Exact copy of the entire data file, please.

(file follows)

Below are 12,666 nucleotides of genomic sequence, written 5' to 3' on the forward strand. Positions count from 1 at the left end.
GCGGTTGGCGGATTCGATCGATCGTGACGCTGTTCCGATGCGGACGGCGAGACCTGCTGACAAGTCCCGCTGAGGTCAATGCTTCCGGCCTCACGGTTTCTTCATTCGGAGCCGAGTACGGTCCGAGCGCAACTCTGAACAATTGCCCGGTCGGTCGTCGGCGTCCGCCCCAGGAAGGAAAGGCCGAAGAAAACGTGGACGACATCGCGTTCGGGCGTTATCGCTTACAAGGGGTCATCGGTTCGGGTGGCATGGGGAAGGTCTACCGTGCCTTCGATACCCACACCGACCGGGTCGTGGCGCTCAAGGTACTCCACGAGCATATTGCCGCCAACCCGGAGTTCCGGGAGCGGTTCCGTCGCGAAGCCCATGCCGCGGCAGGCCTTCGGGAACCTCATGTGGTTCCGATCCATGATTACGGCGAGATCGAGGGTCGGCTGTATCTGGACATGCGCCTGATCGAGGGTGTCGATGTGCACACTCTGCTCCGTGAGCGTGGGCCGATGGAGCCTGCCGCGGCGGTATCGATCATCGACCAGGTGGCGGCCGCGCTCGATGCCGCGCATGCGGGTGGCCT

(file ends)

Below are 12,666 nucleotides of genomic sequence, written 5' to 3' on the forward strand. Positions count from 1 at the left end.
GCGGTTGGCGGATTCGATCGATCGTGACGCTGTTCCGATGCGGACGGCGAGACCTGCTGACAAGTCCCGCTGAGGTCAATGCTTCCGGCCTCACGGTTTCTTCATTCGGAGCCGAGTACGGTCCGAGCGCAACTCTGAACAATTGCCCGGTCGGTCGTCGGCGTCCGCCCCAGGAAGGAAAGGCCGAAGAAAACGTGGACGACATCGCGTTCGGGCGTTATCGCTTACAAGGGGTCATCGGTTCGGGTGGCATGGGGAAGGTCTACCGTGCCTTCGATACCCACACCGACCGGGTCGTGGCGCTCAAGGTACTCCACGAGCATATTGCCGCCAACCCGGAGTTCCGGGAGCGGTTCCGTCGCGAAGCCCATGCCGCGGCAGGCCTTCGGGAACCTCATGTGGTTCCGATCCATGATTACGGCGAGATCGAGGGTCGGCTGTATCTGGACATGCGCCTGATCGAGGGTGTCGATGTGCACACTCTGCTCCGTGAGCGTGGGCCGATGGAGCCTGCCGCGGCGGTATCGATCATCGACCAGGTGGCGGCCGCGCTCGATGCCGCGCATGCGGGTGGCCT